A. Dr. Atac's Opinion

         West argues that the ALJ “grossly mischaracterized the record” in giving “little weight” to the medical opinion of West's primary treating physician, Dr. Bulent Atac, and failed to correctly apply the “treating physician rule” to his opinion. (ECF No. 15 at 3-6.) Because the ALJ applied the substance of the “treating physician rule, ” and the ALJ's decision to give Dr. Atac's opinion “little weight” was supported by substantial evidence, I conclude that the ALJ made no error.

         Under the “treating physician rule, ” “the opinion of a claimant's treating physician as to the nature and severity of the impairment is given controlling weight so long as it is well-supported by medically acceptable clinical and laboratory diagnostic techniques and is not inconsistent with the other substantial evidence in [the] case record.” Burgess v. Astrue, 537 F.3d 117, 128 (2d Cir. 2008) (internal citation and quotation marks omitted); see 20 C.F.R. § 404.1527(c)(2) (effective Aug. 24, 2012 to March 26, 2017) (same).[3] However, “the opinion of the treating physician is not afforded controlling weight where . . . the treating physician issued opinions that are not consistent with other substantial evidence . . . .” Halloran v. Barnhart, 362 F.3d 28, 32 (2d Cir. 2004). “The regulations further provide that even if controlling weight is not given to the opinions of the treating physician, the ALJ may still assign some weight to those views, and must specifically explain the weight that is actually given to the opinion.” Schrack v. Astrue, 608 F.Supp.2d 297, 301 (D. Conn. 2009); see also 20 C.F.R. § 404.1527(c)(2) (effective Aug. 24, 2012 to March 26, 2017) (“When we do not give the treating source's medical opinion controlling weight, we apply the [following] factors . . . in determining the weight to give the medical opinion. We will always give good reasons in our notice of determination or decision for the weight we give your treating source's medical opinion.”). In deciding how much weight to give a treating physician's opinion, the ALJ must explicitly consider:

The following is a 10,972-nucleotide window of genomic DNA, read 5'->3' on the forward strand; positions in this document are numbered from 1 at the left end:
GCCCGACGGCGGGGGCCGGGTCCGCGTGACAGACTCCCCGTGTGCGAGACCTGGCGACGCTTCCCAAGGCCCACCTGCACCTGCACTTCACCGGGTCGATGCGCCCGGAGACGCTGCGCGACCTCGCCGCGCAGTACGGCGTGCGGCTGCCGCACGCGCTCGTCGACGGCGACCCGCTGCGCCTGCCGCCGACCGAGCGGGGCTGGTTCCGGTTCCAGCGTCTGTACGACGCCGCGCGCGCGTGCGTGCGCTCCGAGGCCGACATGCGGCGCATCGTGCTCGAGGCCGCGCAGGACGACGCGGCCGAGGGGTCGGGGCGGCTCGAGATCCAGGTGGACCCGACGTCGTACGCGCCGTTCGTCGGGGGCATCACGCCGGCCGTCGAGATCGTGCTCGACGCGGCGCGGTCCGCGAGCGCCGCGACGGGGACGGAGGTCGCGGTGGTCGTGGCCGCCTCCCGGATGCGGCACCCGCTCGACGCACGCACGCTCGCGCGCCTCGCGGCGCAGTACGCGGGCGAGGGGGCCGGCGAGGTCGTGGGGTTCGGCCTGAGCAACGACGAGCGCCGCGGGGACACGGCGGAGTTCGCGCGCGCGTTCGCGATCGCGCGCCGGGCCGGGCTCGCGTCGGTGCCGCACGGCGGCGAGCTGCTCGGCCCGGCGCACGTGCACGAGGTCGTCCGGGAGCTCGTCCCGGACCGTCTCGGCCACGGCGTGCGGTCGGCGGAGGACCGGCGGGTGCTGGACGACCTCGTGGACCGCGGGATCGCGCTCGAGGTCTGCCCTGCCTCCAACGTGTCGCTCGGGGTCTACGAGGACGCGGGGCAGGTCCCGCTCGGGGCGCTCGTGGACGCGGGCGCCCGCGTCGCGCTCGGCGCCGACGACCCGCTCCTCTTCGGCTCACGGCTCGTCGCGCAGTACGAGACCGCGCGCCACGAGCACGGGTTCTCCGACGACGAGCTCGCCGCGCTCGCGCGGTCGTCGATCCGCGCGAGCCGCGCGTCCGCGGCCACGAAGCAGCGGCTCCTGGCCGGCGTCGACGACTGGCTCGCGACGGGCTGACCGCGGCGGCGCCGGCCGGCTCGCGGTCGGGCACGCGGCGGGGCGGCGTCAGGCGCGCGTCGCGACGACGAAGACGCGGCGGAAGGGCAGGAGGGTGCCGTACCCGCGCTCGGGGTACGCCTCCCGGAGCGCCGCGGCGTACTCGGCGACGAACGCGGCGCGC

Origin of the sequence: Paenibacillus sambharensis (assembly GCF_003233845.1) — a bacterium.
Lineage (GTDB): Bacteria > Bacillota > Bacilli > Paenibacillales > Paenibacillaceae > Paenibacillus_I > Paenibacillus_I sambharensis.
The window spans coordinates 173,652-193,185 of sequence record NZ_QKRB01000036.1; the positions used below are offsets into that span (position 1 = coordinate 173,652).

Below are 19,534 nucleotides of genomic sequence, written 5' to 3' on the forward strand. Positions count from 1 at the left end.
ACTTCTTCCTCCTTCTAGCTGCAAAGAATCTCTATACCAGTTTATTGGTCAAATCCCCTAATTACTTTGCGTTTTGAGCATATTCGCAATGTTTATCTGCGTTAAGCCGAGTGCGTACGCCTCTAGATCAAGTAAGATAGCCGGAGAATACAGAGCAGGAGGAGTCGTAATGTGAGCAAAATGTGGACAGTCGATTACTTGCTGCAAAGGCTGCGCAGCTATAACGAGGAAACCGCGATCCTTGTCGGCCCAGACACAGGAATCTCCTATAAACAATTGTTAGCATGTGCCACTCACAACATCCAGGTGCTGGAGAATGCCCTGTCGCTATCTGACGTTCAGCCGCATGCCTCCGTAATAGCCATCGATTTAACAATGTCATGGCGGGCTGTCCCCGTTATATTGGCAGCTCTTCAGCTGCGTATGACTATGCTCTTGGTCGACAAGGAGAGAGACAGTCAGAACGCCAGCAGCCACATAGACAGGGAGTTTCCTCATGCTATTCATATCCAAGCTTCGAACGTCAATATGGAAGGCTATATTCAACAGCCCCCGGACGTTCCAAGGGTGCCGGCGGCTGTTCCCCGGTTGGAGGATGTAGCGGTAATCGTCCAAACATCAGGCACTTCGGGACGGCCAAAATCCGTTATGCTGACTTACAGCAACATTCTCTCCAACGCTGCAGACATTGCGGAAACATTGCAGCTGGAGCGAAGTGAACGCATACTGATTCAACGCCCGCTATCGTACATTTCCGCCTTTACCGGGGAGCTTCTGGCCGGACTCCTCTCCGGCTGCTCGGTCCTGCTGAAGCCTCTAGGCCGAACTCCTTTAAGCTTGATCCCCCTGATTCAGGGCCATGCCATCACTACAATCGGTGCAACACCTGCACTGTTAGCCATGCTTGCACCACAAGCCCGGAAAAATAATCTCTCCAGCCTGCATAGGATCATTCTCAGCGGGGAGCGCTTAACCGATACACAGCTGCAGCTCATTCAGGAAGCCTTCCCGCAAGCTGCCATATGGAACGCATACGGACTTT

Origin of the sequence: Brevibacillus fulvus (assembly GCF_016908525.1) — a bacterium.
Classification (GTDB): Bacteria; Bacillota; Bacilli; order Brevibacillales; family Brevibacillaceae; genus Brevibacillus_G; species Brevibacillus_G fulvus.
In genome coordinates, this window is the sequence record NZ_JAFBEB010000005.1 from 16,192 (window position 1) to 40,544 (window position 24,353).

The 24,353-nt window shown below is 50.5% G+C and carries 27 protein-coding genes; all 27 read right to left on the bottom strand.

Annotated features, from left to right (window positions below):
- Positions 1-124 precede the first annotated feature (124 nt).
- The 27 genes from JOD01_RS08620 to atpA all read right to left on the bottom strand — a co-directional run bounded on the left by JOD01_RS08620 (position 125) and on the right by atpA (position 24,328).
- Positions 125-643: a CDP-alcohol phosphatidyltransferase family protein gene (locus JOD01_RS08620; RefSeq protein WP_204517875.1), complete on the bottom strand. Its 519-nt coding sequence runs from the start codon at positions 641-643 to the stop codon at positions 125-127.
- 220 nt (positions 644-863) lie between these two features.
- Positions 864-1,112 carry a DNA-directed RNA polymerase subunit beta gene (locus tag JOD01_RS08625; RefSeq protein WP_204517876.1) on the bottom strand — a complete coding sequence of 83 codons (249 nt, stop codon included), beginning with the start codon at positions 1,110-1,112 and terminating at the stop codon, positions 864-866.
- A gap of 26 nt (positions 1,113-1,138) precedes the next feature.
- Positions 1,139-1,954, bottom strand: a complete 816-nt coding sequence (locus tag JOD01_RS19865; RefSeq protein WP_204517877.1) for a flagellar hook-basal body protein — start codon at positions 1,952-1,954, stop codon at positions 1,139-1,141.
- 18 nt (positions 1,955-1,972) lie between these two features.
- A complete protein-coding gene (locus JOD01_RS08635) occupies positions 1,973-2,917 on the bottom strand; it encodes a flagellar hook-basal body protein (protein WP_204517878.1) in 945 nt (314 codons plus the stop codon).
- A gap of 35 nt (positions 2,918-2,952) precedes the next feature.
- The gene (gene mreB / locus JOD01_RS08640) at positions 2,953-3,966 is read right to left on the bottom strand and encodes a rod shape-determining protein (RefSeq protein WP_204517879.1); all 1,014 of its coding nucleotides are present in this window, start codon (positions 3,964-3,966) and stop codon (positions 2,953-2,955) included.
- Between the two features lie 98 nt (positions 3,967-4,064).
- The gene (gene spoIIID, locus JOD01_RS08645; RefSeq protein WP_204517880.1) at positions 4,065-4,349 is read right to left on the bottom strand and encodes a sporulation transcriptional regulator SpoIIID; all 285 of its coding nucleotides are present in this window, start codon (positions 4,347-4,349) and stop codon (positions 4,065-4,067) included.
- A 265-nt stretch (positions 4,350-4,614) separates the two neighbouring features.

(1) the frequency, length, nature, and extent of treatment; (2) the amount of medical evidence supporting the opinion; (3) the consistency of the opinion with the remaining medical evidence; and, (4) whether the physician is a specialist. After considering the above factors, the ALJ must comprehensively set forth his reasons for the weight assigned to a treating physician's opinion.

Greek v. Colvin, 802 F.3d 370, 375 (2d Cir. 2015) (internal citations, quotation marks, and alterations omitted). “The failure to provide good reasons for not crediting the opinion of a claimant's treating physician is a ground for remand.” Id. (citations omitted). Nonetheless, “slavish recitation of each and every factor [is not required] where the ALJ's reasoning and adherence to the regulation are clear.” Atwater v. Astrue, 512 Fed.Appx. 67, 70 (2d Cir. 2013).

         The ALJ first accurately summarized the relevant contents of Dr. Atac's opinion, a Disability Impairment Questionnaire. (R. 20; R. 389-93. (Feb. 8, 2016 opinion of Dr. Atac).) The ALJ then concluded that the opinion merited “little weight, as it is not supported by explanation and is not supported by the relevant medical evidence.” (R. 20.) The ALJ reasoned that the functional limitations Dr. Atac described were “inconsistent with the longitudinal medical record, ” including: “neurological examinations which documented increased tone of the lumbar paraspinals and some decrease in sensation in an L4-L5 distribution without loss of motor strength, coordination or reflexes and with normal gait”; “physical examinations by the treating ...